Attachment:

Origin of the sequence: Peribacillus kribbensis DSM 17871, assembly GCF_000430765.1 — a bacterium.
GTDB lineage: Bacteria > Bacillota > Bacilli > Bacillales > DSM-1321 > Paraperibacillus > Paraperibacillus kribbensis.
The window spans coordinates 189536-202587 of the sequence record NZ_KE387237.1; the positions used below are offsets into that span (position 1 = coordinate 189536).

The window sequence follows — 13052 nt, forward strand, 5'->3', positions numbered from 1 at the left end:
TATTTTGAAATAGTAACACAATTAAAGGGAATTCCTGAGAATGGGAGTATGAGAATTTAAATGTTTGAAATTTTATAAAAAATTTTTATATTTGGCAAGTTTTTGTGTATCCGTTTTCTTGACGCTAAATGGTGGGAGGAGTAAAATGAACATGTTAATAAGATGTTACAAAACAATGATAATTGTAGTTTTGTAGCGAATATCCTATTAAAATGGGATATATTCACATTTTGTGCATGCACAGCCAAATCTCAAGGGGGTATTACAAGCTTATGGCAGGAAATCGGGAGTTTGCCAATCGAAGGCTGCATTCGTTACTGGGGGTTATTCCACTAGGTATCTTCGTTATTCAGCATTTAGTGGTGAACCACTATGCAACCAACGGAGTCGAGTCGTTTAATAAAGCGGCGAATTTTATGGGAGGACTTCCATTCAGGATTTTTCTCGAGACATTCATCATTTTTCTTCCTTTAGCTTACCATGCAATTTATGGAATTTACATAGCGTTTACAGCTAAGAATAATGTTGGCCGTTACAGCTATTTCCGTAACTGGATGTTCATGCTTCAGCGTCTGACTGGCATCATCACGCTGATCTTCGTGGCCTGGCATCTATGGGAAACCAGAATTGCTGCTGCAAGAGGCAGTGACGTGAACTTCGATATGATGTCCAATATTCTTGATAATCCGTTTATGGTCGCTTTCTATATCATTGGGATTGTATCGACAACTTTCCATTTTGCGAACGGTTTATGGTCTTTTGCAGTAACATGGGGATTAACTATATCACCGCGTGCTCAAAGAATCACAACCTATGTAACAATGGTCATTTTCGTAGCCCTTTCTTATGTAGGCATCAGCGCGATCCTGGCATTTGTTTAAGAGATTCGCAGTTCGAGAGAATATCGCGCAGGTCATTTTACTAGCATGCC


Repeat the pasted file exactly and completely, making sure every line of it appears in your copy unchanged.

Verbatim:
Origin of the sequence: Peribacillus kribbensis DSM 17871, assembly GCF_000430765.1 — a bacterium.
GTDB lineage: Bacteria > Bacillota > Bacilli > Bacillales > DSM-1321 > Paraperibacillus > Paraperibacillus kribbensis.
The window spans coordinates 189536-202587 of the sequence record NZ_KE387237.1; the positions used below are offsets into that span (position 1 = coordinate 189536).

The window sequence follows — 13052 nt, forward strand, 5'->3', positions numbered from 1 at the left end:
TATTTTGAAATAGTAACACAATTAAAGGGAATTCCTGAGAATGGGAGTATGAGAATTTAAATGTTTGAAATTTTATAAAAAATTTTTATATTTGGCAAGTTTTTGTGTATCCGTTTTCTTGACGCTAAATGGTGGGAGGAGTAAAATGAACATGTTAATAAGATGTTACAAAACAATGATAATTGTAGTTTTGTAGCGAATATCCTATTAAAATGGGATATATTCACATTTTGTGCATGCACAGCCAAATCTCAAGGGGGTATTACAAGCTTATGGCAGGAAATCGGGAGTTTGCCAATCGAAGGCTGCATTCGTTACTGGGGGTTATTCCACTAGGTATCTTCGTTATTCAGCATTTAGTGGTGAACCACTATGCAACCAACGGAGTCGAGTCGTTTAATAAAGCGGCGAATTTTATGGGAGGACTTCCATTCAGGATTTTTCTCGAGACATTCATCATTTTTCTTCCTTTAGCTTACCATGCAATTTATGGAATTTACATAGCGTTTACAGCTAAGAATAATGTTGGCCGTTACAGCTATTTCCGTAACTGGATGTTCATGCTTCAGCGTCTGACTGGCATCATCACGCTGATCTTCGTGGCCTGGCATCTATGGGAAACCAGAATTGCTGCTGCAAGAGGCAGTGACGTGAACTTCGATATGATGTCCAATATTCTTGATAATCCGTTTATGGTCGCTTTCTATATCATTGGGATTGTATCGACAACTTTCCATTTTGCGAACGGTTTATGGTCTTTTGCAGTAACATGGGGATTAACTATATCACCGCGTGCTCAAAGAATCACAACCTATGTAACAATGGTCATTTTCGTAGCCCTTTCTTATGTAGGCATCAGCGCGATCCTGGCATTTGTTTAAGAGATTCGCAGTTCGAGAGAATATCGCGCAGGTCATTTTACTAGCATGCC